Goshems is located on the River Thames at East Tilbury in Essex, it borders Tilbury power station. The land at Goshems Farm has been subject to historical landfill activity, with a predominant mixture of ash and bottles. The aim of this restoration project is to raise the land using inert material and restored it back to high quality, arable farmland. This remediation scheme will also incorporate the construction of a riverside public footpath, to connect this area with the wider public footpath network.
This site was poorly restored and has very little topsoil present, much of the surface is littered with debris and the land is very uneven. These negative characteristics have presented IVL with the opportunity to complete high quality restoration works. On the 25th November 2003, planning consent was granted for the ‘restoration of the former waste disposal site by spreading soil from civil engineering works transported along the River Thames with the diversion of a footpath along a new route to be constructed beside the river’.
This 6 phase project involves the importation of cohesive inert construction material transported via barges to the one-site wharf at Goshems. The first barge was received in March 2011 and the restoration works are ongoing.
Skills and resources
As all imports are via barges, the need to coincide barge deliveries with high tide is essential; the site is also open around the clock to work in conjunction with high tide. In partnership with GPS marine who supply the barges, IVL have recently constructed a bailey bridge to increase docking capacity so that more restoration material can be imported.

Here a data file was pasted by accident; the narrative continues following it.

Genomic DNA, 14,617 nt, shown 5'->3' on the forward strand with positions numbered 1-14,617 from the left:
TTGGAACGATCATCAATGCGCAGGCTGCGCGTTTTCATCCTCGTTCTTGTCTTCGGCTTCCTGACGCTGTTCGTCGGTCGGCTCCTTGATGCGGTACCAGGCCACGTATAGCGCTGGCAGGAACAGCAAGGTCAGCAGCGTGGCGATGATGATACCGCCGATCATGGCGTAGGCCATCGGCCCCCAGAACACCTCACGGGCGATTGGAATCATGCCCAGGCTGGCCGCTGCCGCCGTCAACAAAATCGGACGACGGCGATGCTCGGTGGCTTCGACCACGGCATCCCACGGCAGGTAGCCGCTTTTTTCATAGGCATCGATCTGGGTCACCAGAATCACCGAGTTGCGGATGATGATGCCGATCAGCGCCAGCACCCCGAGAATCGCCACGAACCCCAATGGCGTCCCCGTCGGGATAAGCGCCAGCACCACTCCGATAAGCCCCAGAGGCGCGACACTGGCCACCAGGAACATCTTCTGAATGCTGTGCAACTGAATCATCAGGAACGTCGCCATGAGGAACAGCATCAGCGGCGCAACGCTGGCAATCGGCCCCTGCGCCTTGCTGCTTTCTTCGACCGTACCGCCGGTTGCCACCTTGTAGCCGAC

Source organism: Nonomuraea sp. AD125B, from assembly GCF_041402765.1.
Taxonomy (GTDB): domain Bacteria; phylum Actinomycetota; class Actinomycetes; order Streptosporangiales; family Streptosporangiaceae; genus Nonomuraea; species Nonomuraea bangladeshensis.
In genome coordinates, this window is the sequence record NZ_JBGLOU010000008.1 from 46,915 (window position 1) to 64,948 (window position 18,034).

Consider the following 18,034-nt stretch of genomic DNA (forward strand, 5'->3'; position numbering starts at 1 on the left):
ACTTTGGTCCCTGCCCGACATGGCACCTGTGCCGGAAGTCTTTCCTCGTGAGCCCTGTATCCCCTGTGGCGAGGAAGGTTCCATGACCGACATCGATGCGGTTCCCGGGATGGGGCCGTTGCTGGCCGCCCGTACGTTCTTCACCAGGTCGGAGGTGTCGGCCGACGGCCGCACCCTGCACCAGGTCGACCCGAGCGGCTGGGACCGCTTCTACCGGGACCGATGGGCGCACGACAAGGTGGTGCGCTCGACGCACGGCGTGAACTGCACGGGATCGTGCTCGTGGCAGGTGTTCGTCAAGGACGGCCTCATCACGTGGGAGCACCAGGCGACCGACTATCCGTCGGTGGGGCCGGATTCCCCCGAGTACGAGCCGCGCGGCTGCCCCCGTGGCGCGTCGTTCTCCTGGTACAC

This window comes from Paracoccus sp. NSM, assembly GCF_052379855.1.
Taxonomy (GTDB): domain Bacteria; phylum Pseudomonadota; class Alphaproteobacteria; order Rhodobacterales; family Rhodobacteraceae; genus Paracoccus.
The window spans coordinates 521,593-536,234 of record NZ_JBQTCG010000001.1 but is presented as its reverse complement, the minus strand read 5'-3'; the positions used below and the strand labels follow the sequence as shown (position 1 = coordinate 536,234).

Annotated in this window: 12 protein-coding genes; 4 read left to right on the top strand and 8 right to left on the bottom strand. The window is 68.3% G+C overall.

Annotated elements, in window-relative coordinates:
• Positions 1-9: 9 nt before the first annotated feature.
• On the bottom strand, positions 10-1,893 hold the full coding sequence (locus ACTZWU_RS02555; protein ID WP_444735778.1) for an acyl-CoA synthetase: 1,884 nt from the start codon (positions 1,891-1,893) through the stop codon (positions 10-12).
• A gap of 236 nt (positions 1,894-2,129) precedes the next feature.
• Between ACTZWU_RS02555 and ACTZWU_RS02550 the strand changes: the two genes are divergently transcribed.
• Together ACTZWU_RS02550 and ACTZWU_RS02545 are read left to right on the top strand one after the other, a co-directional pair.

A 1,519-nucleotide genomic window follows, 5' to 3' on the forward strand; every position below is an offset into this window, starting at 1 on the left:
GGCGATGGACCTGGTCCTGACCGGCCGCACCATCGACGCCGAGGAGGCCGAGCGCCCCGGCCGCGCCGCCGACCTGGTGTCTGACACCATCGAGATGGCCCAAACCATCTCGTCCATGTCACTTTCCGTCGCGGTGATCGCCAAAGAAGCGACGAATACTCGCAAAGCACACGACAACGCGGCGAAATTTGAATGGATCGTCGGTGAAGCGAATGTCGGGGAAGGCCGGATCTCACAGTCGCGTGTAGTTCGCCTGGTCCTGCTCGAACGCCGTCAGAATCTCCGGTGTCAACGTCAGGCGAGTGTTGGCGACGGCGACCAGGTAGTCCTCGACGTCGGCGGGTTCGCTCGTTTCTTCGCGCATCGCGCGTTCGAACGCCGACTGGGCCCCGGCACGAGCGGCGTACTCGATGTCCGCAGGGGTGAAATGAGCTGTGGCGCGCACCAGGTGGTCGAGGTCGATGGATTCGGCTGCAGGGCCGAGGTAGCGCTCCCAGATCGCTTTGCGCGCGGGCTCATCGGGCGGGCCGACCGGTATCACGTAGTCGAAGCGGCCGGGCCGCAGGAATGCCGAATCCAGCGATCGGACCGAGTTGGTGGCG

Before starting work on any new restoration phase, ecological surveys are undertaken to ensure that there are no reptiles or any other important species on site. If any are found, they are relocated to conservation areas in accordance with the approved Goshems Farm method statement, produced by Green Environmental. Once this work is complete, vegetation will be removed and composted on adjacent land. Any topsoil will be removed and stockpiled for re-use.
Once the site has been fully restored, there will be a five year aftercare period where any necessary remedial work will be completed, for example due to settlement or poor drainage. Annual aftercare meetings will be held with the local planning authority to review progress on site, and to agree a schedule of operations and management activity for the coming year. Monitoring of the site will be in accordance with the site closure plan.